When you are meeting with a prospective client, it’s important to offer performing a business valuation. There are ways to effectively present the valuation to the client, showing the advantages to both the seller and buyer, which valuation is right for the client and using the right technique to be successful.
Approaches to Offering Business Valuations
There are three common approaches you can use when going forward to offer a business valuation to a client:
- Require the valuation prior to the listing;
- Strongly Recommend the valuation but not requiring it;
- Offering the valuation only when the opportunity presents itself.
Presenting the Valuation
When you are going to present the valuation, you have to determine the need for that given client – remember, not everyone is going to be a candidate for one such as in a book value deal.
You must educate the end user on why having a business valuation is important, showing how a valuation is advantageous. You’ll then have to determine the type of valuation you would perform, best suited to the client.
Remember, you need to motivate the prospect! Create the urgency. Show how this will lead to a quicker transaction; and always show the variety of services available to the client.
Valuation Advantages to the Business Owner
There are many reasons why performing a business valuation will be advantageous to the client. For starters, a business valuation will identify where the client’s business is now, and what direction it’s headed toward. You will be able to show the client where the strengths and weaknesses are to the business prior to selling.
Through a business valuation, you will be able to determine a reasonable selling price as well as prevent a lengthy round of negotiations with the qualified buyer. Less money will be left on the table as a result of performing a business valuation. And if the buyer is looking to obtain loans, a business valuation helps them pre-qualify for SBA financing.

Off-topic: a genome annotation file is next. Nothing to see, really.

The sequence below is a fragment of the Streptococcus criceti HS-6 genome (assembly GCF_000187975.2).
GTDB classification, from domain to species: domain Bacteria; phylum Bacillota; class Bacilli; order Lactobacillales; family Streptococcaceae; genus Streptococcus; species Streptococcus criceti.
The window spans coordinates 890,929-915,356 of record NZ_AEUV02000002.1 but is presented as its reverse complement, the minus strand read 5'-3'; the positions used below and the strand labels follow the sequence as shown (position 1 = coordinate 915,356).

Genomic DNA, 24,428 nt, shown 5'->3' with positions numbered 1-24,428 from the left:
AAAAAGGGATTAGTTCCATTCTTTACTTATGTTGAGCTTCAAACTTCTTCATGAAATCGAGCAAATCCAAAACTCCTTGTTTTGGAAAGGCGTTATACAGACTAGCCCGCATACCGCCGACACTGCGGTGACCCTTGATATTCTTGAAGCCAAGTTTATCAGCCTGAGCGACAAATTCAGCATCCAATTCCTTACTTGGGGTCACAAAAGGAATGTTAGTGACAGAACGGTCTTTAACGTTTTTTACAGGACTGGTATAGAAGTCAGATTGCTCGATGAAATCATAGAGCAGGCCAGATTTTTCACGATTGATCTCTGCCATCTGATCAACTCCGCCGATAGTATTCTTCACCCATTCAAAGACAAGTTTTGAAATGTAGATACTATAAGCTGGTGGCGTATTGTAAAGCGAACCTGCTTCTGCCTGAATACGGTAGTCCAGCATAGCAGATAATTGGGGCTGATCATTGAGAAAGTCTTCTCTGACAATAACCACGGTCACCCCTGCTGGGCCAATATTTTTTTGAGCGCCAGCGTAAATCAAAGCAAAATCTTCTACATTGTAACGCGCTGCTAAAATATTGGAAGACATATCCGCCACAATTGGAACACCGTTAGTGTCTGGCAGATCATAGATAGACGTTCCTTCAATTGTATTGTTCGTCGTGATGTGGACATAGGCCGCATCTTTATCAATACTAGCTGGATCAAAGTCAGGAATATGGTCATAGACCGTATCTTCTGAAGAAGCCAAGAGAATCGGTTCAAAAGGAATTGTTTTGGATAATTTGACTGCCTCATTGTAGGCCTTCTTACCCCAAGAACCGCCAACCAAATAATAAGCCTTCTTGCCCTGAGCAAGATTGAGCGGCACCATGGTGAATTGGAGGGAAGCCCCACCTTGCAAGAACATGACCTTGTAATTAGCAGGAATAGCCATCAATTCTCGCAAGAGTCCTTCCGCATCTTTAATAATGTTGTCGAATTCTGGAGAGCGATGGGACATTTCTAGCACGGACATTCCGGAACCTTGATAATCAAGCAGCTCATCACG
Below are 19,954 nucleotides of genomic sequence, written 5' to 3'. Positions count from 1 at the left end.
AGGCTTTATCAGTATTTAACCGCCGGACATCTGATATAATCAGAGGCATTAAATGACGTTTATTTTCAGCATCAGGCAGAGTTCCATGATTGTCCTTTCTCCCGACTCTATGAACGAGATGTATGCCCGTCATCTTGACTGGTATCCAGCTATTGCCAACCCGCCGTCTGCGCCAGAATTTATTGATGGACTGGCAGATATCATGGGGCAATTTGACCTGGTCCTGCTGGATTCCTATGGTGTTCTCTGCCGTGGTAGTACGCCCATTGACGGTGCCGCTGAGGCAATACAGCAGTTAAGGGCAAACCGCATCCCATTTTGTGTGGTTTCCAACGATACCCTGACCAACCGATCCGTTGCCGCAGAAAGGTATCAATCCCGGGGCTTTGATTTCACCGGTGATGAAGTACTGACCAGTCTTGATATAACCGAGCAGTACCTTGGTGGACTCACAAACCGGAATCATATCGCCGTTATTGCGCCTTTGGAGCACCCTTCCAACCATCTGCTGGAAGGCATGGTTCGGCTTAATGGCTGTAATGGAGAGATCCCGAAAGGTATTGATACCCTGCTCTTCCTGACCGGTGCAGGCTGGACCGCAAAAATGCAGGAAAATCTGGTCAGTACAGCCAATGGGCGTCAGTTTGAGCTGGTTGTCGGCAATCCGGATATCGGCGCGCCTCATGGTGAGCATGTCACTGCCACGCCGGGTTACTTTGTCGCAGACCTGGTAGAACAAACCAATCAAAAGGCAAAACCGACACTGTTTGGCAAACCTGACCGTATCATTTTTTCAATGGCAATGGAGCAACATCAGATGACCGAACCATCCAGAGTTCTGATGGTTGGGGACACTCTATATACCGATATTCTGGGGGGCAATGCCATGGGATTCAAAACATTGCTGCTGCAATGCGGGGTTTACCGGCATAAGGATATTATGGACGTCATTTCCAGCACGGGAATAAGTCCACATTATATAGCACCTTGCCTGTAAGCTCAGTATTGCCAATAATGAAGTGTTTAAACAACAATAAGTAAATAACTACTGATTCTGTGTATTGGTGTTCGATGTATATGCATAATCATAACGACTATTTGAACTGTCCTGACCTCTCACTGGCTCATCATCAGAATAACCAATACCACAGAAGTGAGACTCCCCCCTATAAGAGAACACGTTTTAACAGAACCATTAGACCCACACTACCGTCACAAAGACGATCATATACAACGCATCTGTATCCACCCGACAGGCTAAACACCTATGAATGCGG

Advantages to a Prospective Buyer
From the buyer’s view, a business valuation will assist with performing due diligence on the business, determine the fair market value and maximum price to be paid based on the buyer’s return on investment. A business valuation will show the SWOT – Strengths, Weaknesses, Opportunities and Threats.
Determining Which Valuation Type to Use
In order to decide the type of valuation to use for the client in questions, you must determine what the purpose of performing the valuation is. Whether the intended user is the buyer, seller, small business owner (non-seller), CEO/CFO, attorney or investment will be a major factor in which valuation model to use. The type and size of the business is another important element in deciding the valuation type as well as the operating structure of the business and history.
Techniques to Use to Obtain Payment
There are a few ways to go about selling the business valuation to a client; therefore, collecting payment for the services you’ve rendered. You can have the end user pay up front and reimbursed at time of the sale. You can present the valuation invoice along with the Confidentiality Agreement; obtaining payment at that time. You can present the client with the valuation or “hold harmless” waver.